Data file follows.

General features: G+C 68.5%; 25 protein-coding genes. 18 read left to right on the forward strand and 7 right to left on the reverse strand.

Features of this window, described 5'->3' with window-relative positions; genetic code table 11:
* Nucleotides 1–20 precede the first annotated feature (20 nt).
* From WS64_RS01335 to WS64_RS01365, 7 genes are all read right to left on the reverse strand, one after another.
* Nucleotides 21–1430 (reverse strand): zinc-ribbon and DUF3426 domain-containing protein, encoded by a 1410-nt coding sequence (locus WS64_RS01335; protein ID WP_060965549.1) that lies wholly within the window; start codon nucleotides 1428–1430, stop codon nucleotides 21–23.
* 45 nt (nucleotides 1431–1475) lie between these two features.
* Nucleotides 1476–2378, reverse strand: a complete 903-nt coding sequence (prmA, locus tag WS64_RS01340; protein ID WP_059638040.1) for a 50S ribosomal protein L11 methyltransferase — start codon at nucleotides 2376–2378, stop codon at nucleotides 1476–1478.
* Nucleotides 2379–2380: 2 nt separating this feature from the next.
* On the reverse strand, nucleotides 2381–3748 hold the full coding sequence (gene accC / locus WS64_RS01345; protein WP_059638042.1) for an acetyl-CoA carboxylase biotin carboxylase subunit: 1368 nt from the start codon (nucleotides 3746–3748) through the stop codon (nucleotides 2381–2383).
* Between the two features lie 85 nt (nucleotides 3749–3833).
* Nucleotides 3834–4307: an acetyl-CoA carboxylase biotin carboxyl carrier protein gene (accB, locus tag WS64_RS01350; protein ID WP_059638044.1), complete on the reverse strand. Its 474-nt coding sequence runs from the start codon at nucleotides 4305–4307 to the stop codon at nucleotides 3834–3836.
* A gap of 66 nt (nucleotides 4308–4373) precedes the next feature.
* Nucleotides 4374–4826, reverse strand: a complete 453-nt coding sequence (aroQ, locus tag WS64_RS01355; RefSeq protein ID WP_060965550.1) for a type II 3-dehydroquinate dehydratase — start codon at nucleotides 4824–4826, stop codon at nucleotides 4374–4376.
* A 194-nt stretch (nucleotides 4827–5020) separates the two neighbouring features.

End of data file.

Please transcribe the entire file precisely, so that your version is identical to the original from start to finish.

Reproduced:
General features: G+C 68.5%; 25 protein-coding genes. 18 read left to right on the forward strand and 7 right to left on the reverse strand.

Features of this window, described 5'->3' with window-relative positions; genetic code table 11:
* Nucleotides 1–20 precede the first annotated feature (20 nt).
* From WS64_RS01335 to WS64_RS01365, 7 genes are all read right to left on the reverse strand, one after another.
* Nucleotides 21–1430 (reverse strand): zinc-ribbon and DUF3426 domain-containing protein, encoded by a 1410-nt coding sequence (locus WS64_RS01335; protein ID WP_060965549.1) that lies wholly within the window; start codon nucleotides 1428–1430, stop codon nucleotides 21–23.
* 45 nt (nucleotides 1431–1475) lie between these two features.
* Nucleotides 1476–2378, reverse strand: a complete 903-nt coding sequence (prmA, locus tag WS64_RS01340; protein ID WP_059638040.1) for a 50S ribosomal protein L11 methyltransferase — start codon at nucleotides 2376–2378, stop codon at nucleotides 1476–1478.
* Nucleotides 2379–2380: 2 nt separating this feature from the next.
* On the reverse strand, nucleotides 2381–3748 hold the full coding sequence (gene accC / locus WS64_RS01345; protein WP_059638042.1) for an acetyl-CoA carboxylase biotin carboxylase subunit: 1368 nt from the start codon (nucleotides 3746–3748) through the stop codon (nucleotides 2381–2383).
* Between the two features lie 85 nt (nucleotides 3749–3833).
* Nucleotides 3834–4307: an acetyl-CoA carboxylase biotin carboxyl carrier protein gene (accB, locus tag WS64_RS01350; protein ID WP_059638044.1), complete on the reverse strand. Its 474-nt coding sequence runs from the start codon at nucleotides 4305–4307 to the stop codon at nucleotides 3834–3836.
* A gap of 66 nt (nucleotides 4308–4373) precedes the next feature.
* Nucleotides 4374–4826, reverse strand: a complete 453-nt coding sequence (aroQ, locus tag WS64_RS01355; RefSeq protein ID WP_060965550.1) for a type II 3-dehydroquinate dehydratase — start codon at nucleotides 4824–4826, stop codon at nucleotides 4374–4376.
* A 194-nt stretch (nucleotides 4827–5020) separates the two neighbouring features.